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5 Ways to lower your Property Taxes in New Jersey

Joseph Franks
5 Ways to lower your Property Taxes in New Jersey

When it comes to property taxes, most landlords will complain about being charged too much for something that already cost them a fortune with mortgage and interest rates. Property tax refers to money you pay for owning real estate; the amount is determined by designated government agencies after they assess the market value of a property. Property tax revenue is typically used to fund municipal projects and services, including public recreation, education, healthcare, and security. Property taxes tend to be burdensome for homeowners, regardless of the fact that they ultimately benefit their community.

For starters, property taxes are raised noticeably over time and they don’t stop even after a mortgage has been paid off. The universal truth is that there’s no escape from property taxes as long as you have real estate in your name. However, Property Tax Lawyer in Fairfield, NJ, reveals that there are a number of basic strategies that can be applied to reduce your property tax bill.

1. Request and Review your Property Tax Card

The town hall is where you'll find your property tax card and you can obtain a copy from the local tax assessor's office. The property tax card contains information that the town’s administration has gathered on your real estate from time to time. General data on the property tax card includes lot size, room proportions, and any additional changes to the original construction over time. Once you receive a copy, carefully examine the details on the card. If you notice any mistakes or inconsistencies, immediately bring them to the attention of the tax assessor. They may result in quick adjustments of the imposed tax or arrangement for a re-evaluation of property.

2. Accompany the Assessor during Property Evaluation

It is wise to accompany the tax assessor while they tour your real estate and scrutinize its aspects. It is not uncommon of property evaluators to miss out on major shortcomings and only focus on some flashy details. When you walk with them, you can point out strengths and weaknesses to provide them with the full picture. Remember that you are not obligated to let the tax assessor enter your house, but refusing access has its consequences. The assessor would assume that you have renovated or remodeled the property, and shall thereby levy a heavy tax bill.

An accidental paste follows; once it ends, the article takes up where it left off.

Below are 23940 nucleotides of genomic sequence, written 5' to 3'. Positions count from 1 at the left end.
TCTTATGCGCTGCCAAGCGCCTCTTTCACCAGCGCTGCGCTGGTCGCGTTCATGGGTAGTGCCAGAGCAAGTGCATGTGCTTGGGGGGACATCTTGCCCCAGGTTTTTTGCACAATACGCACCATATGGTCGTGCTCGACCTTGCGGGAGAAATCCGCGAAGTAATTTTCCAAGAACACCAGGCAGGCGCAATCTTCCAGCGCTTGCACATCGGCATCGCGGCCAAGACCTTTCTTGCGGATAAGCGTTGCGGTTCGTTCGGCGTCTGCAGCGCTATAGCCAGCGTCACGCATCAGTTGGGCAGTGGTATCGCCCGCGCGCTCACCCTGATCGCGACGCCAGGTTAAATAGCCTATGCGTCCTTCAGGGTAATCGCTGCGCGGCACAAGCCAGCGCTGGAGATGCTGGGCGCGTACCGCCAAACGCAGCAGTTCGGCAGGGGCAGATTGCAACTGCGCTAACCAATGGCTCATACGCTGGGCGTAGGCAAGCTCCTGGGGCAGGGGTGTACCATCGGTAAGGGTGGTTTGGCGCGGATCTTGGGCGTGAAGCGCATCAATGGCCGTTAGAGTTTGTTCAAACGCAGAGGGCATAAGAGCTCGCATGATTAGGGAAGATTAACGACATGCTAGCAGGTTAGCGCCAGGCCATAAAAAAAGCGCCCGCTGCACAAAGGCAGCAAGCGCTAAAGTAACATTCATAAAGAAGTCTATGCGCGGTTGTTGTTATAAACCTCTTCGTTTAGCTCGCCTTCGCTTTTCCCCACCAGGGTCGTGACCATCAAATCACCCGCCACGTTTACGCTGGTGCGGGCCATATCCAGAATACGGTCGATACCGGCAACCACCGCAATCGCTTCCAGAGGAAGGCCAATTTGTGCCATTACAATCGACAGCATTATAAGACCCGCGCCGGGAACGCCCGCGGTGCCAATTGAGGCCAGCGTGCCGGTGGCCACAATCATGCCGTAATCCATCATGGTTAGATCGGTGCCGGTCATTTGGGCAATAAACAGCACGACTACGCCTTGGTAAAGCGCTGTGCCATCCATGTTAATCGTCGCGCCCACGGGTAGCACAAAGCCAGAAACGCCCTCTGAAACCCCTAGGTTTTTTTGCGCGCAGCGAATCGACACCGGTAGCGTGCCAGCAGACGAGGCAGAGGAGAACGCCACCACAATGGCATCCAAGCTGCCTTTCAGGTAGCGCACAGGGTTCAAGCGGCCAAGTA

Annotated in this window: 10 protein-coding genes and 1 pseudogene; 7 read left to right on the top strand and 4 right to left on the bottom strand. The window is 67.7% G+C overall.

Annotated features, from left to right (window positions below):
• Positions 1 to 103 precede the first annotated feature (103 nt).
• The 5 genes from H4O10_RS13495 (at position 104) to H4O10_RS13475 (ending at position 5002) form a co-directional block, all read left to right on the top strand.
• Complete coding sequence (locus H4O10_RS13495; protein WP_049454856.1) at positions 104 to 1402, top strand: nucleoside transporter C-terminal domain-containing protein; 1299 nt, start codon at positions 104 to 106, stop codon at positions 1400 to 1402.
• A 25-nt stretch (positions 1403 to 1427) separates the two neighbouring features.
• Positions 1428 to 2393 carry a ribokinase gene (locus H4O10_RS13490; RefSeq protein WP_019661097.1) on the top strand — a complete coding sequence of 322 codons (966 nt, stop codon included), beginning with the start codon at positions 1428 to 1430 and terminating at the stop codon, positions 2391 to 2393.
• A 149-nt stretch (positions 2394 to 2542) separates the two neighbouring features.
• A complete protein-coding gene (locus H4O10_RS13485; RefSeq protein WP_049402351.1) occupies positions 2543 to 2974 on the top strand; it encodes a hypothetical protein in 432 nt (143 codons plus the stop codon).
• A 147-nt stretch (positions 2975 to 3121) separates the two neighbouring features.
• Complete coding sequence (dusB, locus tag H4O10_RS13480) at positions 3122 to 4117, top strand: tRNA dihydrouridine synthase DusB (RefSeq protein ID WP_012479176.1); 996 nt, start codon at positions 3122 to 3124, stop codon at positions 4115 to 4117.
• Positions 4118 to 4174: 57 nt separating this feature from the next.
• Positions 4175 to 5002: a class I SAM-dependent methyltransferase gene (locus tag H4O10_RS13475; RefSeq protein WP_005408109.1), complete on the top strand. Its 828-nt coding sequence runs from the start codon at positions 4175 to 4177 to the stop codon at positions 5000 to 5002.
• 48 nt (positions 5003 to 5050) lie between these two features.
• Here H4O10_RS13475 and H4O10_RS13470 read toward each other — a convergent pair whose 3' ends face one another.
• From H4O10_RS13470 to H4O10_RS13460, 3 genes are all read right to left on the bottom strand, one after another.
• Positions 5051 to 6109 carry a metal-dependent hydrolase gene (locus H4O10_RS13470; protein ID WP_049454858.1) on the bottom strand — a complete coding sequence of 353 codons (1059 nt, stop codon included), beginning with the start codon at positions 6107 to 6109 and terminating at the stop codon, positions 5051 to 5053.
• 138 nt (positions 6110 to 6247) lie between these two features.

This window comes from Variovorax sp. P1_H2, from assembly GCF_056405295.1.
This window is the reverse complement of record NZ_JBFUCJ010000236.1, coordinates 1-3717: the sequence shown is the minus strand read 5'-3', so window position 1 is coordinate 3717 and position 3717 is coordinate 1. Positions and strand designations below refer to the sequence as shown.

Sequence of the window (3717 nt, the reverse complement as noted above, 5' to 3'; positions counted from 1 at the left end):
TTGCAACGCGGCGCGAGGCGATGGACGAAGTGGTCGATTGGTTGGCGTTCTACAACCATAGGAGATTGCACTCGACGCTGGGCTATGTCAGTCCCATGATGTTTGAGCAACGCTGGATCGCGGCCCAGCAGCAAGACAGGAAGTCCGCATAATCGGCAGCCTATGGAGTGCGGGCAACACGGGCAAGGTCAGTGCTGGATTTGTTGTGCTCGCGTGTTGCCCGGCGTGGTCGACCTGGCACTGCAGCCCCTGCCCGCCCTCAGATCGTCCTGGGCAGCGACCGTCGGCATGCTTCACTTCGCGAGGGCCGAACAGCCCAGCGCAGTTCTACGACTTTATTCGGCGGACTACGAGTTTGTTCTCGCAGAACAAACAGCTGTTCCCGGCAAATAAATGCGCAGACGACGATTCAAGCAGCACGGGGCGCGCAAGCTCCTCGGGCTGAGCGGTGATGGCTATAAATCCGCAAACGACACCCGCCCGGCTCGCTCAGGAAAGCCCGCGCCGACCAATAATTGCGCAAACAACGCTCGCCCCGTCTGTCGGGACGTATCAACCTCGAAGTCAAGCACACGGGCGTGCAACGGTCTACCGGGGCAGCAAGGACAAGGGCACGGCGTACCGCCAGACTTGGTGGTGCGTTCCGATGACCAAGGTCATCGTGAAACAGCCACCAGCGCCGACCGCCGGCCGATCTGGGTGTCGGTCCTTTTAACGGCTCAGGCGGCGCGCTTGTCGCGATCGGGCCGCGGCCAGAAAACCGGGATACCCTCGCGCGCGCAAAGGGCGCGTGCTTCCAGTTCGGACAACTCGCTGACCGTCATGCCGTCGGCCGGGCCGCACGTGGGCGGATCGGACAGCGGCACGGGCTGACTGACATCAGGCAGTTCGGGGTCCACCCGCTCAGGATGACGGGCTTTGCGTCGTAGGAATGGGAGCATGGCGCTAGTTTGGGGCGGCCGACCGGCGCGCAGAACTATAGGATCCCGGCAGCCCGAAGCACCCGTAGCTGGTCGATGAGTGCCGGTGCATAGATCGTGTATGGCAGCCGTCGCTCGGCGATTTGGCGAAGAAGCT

3. Equip your Property with a Low Profile

First impressions matter, though a very good one might not be ideal in relation to property taxes. During the appraisal, tax assessors adhere to a set of rules to establish the value of a home. Real estate that lacks in physical appeal is given a lower score as opposed to well-maintained and groomed houses; a lower score translates to lesser tax. It is recommended to resist the urge to spruce up your curb/home exterior right before the inspection.

4. Refrain from Structural modifications and add-ons

Alteration to the overall construction and/or interior designing of a house always results in a tax raise. Big and permanent changes to a property, such as installation of a deck or pool, can raise its value substantially. Moreover, any interior upgrades, such as new countertops, flooring, or sanitary fittings will also be deemed as physical improvement. If you are planning a renovation or remodel of the house, you should estimate increase in taxes before initiating the project; local builders and tax agencies can help you out with that.

5. Seek local Tax Exemptions

A local property tax attorney can guide you regarding available tax exemptions and determine your eligibility. You may avail certain tax benefits offered by your state or municipality, especially if you fall under any of the following categories:

  • Senior (aged 65 and above)
  • Veteran (served in military)
  • Disabled/Incapacitated
  • Agricultural land
Joseph Franks
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